Norfolk Southern, too, has its share of earnings problems that can be connected to the merger. Shares at the Norfolk, Va.-based company are down almost 50 percent over the past year.

Bad timing and complications

So what derailed this merger made in train heaven? A high-ranking CSX official blames a few dominoes that fell consecutively, starting with Hurricane Floyd, the storm that walloped the First Coast in September. After that, vice president for systems and transportation Clarence Gooden said a robust economy across the country sparked a need to utilize railroad shipping more frequently. Those factors combined to slow down many trains.

Emmitt, the president of the Alexandria, Va.-based National Industrial Transportation League, thinks computer glitches could be the root cause of the problems. Emmitt said that soon after the switchover, it is possible that Norfolk Southern computers began spewing out wrong information about scheduling.

Then, trains being run by both CSX and Norfolk Southern started leaving railyards stations without cargo when they were supposed to be full. Other trains were late, turning some tracks into traffic jams.

Jason Kuehn, a former Conrail employee who now works for a New Jersey railroad consulting firm, offers a third option: bad planning. While not specifically criticizing CSX or Norfolk Southern, Kuehn said the the impact of the merger on customers could have been researched more thoroughly.

''I don't think railroads do a really good job of planning right now,'' Kuehn said from his Denver office, ''and this is just systematic of that.''

Kuehn, the vice president of applications at MultiModal Applied Systems, said part of the problem in attempting to de-congest the railroads is the sheer number of trains. Thousands of miles of tracks are covered by the rail systems of both companies. ''It's an extremely messy problem,'' Kuehn said. ''These mergers are so big and complex that it is tough to make big changes.''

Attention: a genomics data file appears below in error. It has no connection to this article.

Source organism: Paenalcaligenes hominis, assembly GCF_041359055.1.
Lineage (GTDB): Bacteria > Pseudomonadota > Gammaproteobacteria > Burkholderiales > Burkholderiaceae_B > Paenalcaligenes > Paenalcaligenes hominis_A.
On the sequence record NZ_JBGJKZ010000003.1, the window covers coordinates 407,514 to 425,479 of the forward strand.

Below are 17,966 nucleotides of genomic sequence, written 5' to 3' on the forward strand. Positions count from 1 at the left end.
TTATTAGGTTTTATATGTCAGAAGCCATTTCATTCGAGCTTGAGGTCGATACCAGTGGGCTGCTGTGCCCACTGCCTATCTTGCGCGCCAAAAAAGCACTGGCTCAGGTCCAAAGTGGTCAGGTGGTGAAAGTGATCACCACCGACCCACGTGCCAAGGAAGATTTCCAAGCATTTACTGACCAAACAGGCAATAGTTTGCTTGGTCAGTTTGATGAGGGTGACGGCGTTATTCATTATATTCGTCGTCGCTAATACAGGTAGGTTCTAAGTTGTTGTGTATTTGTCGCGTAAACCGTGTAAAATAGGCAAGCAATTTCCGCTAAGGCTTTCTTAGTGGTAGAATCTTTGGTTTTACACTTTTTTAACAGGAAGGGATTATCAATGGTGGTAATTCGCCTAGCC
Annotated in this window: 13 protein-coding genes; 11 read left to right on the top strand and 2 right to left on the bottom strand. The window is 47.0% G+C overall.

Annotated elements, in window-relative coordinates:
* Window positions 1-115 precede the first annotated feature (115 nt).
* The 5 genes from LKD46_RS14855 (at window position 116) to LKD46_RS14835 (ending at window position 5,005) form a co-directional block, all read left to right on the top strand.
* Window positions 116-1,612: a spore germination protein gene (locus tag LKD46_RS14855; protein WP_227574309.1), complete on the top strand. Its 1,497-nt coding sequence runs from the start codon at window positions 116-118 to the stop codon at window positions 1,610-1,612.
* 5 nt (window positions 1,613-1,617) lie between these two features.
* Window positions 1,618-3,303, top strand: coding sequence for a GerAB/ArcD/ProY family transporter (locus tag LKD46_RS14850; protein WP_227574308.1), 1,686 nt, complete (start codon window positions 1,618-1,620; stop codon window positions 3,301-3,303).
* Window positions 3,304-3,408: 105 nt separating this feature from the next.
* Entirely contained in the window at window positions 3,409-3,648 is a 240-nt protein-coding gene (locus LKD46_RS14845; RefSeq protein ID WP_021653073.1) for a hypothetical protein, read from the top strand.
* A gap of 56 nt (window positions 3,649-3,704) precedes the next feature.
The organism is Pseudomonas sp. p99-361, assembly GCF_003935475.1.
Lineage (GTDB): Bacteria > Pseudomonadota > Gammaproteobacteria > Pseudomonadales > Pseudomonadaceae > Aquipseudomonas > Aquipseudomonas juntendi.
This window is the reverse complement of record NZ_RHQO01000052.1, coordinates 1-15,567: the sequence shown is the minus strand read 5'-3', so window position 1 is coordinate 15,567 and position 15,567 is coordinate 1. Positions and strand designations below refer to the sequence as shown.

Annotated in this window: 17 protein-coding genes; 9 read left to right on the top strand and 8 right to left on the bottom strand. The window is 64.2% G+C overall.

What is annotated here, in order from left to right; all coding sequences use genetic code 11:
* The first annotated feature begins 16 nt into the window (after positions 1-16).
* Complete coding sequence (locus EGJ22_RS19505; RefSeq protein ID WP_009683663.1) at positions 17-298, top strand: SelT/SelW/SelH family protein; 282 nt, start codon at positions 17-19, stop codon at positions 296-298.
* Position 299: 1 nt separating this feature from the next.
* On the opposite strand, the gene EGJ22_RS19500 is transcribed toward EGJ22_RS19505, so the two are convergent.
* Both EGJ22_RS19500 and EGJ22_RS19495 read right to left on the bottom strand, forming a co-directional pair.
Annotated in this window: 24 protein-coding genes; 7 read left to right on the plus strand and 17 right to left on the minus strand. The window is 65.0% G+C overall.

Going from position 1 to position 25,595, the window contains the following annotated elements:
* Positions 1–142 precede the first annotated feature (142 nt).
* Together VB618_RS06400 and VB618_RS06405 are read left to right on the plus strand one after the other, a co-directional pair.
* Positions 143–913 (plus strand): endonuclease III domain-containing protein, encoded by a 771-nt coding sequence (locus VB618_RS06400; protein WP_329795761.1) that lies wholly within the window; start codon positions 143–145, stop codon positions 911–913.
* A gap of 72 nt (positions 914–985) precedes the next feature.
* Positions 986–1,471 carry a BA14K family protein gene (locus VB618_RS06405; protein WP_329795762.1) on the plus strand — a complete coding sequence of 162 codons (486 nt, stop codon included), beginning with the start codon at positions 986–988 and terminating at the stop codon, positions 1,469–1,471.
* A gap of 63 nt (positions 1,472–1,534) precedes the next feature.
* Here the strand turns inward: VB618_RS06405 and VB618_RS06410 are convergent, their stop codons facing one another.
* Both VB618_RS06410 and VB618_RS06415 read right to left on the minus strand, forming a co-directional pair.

Norfolk Southern spokesman Frank Brown, as well as a host of others at CSX, stress that this merger was not easy. They said they prepared as best they could by forming study groups, researching other mergers and consulting with outside experts.

''It wasn't as simple as 'You take this track. I take that track,' '' Brown said from his Norfolk, Va., office recently. ''The flow of trains changed in some ways that could not be anticipated.''

Source: "Business" section, Jacksonville, Florida

-- Lee Maloney (, February 01, 2000


Response to Train Industry's Watchdog Prez thinks Y2k affecting rail transportation

Whoa... On second thought, Sysops... would you please change my subject line to read: "Train Industry's Watchdog Prez thinks Y2k affecting rail shipping" (instead of "rail transportation") Thank you!

-- Lee Maloney (, February 01, 2000.

Goes to show that manual operation of scheduling issues was not an effective alternative.

I recall there were problems relating to snafus from the merger in the shipment of coal last fall. This is the coal that the northern utilities were attempting to stockpile. Coal and grain are supposed to be two of the easiest loads, because they can take up the entire train and do not require the train to be broken down at distribution yards.

This may not be y2k-caused, but if it in any way is affecting the fuel shortages we are having in the northeast and difficulties of switching from one fuel type to another, then it is y2k-related.

-- Brooks (, February 01, 2000.